If you haven’t heard of 4-H before, we’re about to change that! 4-H is the largest youth development organization in the USA. While many people think of 4-H as an activity for “farm kids” - the program is expansive and covers learning and development in almost every area you can imagine. I was a 4-H member from 8th grade until my freshman year of college - although you can start much younger than that! Who I am today was greatly shaped by my 4-H experiences and I firmly believe all youth should have this opportunity in their lives.
I’d always heard about 4-H and wanted to try it - my parents were both members growing up, and I loved the small county fair and wanted my own projects on display! Through the local curling club, I became good friends with a family that was not only involved in 4-H, but also were involved in the club close to me! Shortly after, I learned that I could show dogs in 4-H, and I knew I HAD to join the Dog Project.
My goal was to show my dog, Mya, in agility. I had no desire for “boring” obedience or showmanship. I had been playing backyard agility with Mya from a young age and 4-H seemed like an ideal venue to start showing off our skills.
However, the MN 4-H program required 2 years of participation in obedience (or one year if you earned a blue ribbon) before you could participate in agility for safety reasons, so I settled myself in for a year or two of obedience training to get to my goal of agility.
We started our obedience classes, and soon enough, I was finding them FUN! It wasn’t boring like I’d predicted, and I enjoyed teaching Mya all the new skills we needed for formal obedience competition. She was definitely a challenging dog for 12 year old Alex - very distracted and excited and wanted everything to do with everyone else except me - but it was also very satisfying to see us overcome our challenges.
One night as my mom wasn’t quite back to pick me up when obedience class ended, my instructor encouraged me to jump into the showmanship class. Showmanship in 4-H is very similar to the conformation shows seen on TV on Thanksgiving, but judging “handling skills” and knowledge instead of the dog’s structure. It turned out that showmanship was ALSO fun and I was hooked. I still really wanted to get to agility, but I was also enjoying my time learning other areas of competition and training.
Over the years I was in the program, we had many ups and down - smiles and tears - but I am forever grateful for the experiences that the program gave me. From earning a white ribbon (the lowest possible color) to earning multiple state-level champions (in agility and showmanship), we had quite the collection of experiences! Several years were riddled with the diagnosis and flare ups of Mya’s Atypical Addison’s Disease, making competition that year not possible or changed, but the friendships that I made in the 4-H Dog Project were there to support me. Half of my bridesmaids in my upcoming wedding - some of my very favorite people on this planet - I wouldn’t even know if it weren’t for the 4-H Dog Project!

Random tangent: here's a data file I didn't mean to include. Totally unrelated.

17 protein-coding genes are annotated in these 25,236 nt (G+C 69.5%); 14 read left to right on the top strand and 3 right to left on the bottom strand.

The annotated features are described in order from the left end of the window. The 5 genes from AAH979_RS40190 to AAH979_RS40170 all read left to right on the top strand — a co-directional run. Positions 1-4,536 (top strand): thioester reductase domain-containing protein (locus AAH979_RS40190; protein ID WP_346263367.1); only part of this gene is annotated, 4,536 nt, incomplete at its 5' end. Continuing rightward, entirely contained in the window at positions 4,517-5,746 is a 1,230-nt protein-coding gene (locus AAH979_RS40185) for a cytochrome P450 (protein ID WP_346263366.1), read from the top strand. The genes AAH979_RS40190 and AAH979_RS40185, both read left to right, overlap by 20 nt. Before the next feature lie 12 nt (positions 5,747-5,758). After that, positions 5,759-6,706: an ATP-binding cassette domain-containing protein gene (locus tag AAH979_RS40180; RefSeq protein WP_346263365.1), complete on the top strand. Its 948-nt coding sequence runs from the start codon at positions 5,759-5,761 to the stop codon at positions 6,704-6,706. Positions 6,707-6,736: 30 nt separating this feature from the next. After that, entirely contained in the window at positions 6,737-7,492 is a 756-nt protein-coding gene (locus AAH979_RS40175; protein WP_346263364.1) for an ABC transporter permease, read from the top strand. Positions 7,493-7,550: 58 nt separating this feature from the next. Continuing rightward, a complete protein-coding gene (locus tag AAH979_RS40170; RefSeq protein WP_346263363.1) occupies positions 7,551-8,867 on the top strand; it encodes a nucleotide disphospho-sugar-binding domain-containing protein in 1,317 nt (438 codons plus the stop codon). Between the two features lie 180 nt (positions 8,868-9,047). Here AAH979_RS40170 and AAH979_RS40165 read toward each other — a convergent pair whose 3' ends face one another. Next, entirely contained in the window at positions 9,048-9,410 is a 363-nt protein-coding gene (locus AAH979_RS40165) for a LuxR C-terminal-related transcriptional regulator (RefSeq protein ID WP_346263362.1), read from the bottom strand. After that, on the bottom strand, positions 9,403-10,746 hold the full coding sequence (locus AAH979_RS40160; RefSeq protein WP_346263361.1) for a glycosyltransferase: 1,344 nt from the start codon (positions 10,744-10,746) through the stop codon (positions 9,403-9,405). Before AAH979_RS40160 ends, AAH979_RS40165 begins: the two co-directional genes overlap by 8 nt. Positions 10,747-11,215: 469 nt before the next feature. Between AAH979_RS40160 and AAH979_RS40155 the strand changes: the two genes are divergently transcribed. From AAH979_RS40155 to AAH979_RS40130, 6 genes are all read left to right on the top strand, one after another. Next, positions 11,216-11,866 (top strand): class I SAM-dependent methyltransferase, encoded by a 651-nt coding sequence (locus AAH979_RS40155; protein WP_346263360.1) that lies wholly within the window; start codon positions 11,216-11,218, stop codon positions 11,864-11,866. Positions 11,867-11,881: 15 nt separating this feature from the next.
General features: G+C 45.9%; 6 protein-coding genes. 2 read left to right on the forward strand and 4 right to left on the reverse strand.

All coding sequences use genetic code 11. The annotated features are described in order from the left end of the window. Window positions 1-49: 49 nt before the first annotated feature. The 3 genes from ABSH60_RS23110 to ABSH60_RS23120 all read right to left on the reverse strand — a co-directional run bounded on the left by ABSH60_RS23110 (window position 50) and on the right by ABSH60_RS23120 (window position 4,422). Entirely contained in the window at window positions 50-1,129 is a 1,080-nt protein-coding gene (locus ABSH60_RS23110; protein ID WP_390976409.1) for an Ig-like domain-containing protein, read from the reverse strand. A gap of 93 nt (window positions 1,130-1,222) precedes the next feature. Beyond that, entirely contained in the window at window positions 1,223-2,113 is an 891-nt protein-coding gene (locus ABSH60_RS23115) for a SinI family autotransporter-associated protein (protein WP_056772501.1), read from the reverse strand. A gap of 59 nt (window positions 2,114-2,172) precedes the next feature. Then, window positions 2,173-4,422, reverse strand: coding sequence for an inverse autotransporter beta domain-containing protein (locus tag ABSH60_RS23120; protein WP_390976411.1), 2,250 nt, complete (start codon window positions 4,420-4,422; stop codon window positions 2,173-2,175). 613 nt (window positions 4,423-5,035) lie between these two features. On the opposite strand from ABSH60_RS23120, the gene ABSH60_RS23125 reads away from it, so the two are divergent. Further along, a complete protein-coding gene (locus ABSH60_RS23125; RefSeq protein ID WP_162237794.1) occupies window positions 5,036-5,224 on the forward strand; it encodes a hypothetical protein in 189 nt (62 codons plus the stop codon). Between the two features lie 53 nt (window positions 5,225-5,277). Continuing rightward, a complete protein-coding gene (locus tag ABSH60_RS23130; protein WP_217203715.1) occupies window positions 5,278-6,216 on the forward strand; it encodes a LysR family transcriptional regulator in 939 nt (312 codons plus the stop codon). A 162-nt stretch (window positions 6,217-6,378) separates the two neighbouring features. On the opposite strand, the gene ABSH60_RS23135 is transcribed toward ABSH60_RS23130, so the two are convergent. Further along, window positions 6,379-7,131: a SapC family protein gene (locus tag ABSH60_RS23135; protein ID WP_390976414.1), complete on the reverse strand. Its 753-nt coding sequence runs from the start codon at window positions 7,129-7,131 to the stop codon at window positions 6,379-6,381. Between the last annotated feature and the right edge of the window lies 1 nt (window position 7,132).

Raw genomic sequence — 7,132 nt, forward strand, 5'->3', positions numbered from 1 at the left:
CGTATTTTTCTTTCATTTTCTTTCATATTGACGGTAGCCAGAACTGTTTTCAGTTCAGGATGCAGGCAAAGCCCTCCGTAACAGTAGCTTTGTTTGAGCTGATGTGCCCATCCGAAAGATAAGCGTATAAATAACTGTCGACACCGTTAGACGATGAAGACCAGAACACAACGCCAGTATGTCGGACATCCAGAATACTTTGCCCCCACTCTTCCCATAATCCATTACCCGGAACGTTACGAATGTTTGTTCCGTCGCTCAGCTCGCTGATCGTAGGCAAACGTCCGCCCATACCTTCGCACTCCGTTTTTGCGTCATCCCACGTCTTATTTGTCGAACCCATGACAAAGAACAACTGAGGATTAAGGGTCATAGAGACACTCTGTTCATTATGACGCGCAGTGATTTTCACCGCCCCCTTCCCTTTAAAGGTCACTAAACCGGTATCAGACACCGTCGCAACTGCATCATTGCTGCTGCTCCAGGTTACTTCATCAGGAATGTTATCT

Not only did the project teach me how to train dogs - and help me realize that I wanted to pursue that as a career - but it gave me a host of other skills, too. I learned to be comfortable speaking in public, and I learned quite a bit of patience! The 4-H Dog Project is where I first began teaching others - I started to assist with the classes and learn how to train people how to train their dogs, working with youth younger and older than myself, and their parents as well. I also learned plenty of organization skills as I learned to plan and run the dog shows themselves, as well as coordinate paperwork throughout the year. The connections I made in 4-H also got me several of my first jobs!
There’s SO many more 4-H memories and opportunities in the dog project - and even more in the rest of 4-H! I could write a book about how wonderful the organization was and how it shaped me as a person and made me into a dog trainer.
I still volunteer as a 4-H Dog Project leader today - working closely with Black Hawk County in Iowa and with various counties and programs across the state of MN as well. With 4-H across the country, however, there are opportunities all around wherever you live to get involved.
Want to Join 4-H?
Use the website here to find your local county extension office and get in touch with them - they will help you get registered with 4-H and set to gain amazing experiences like I have had in my own life.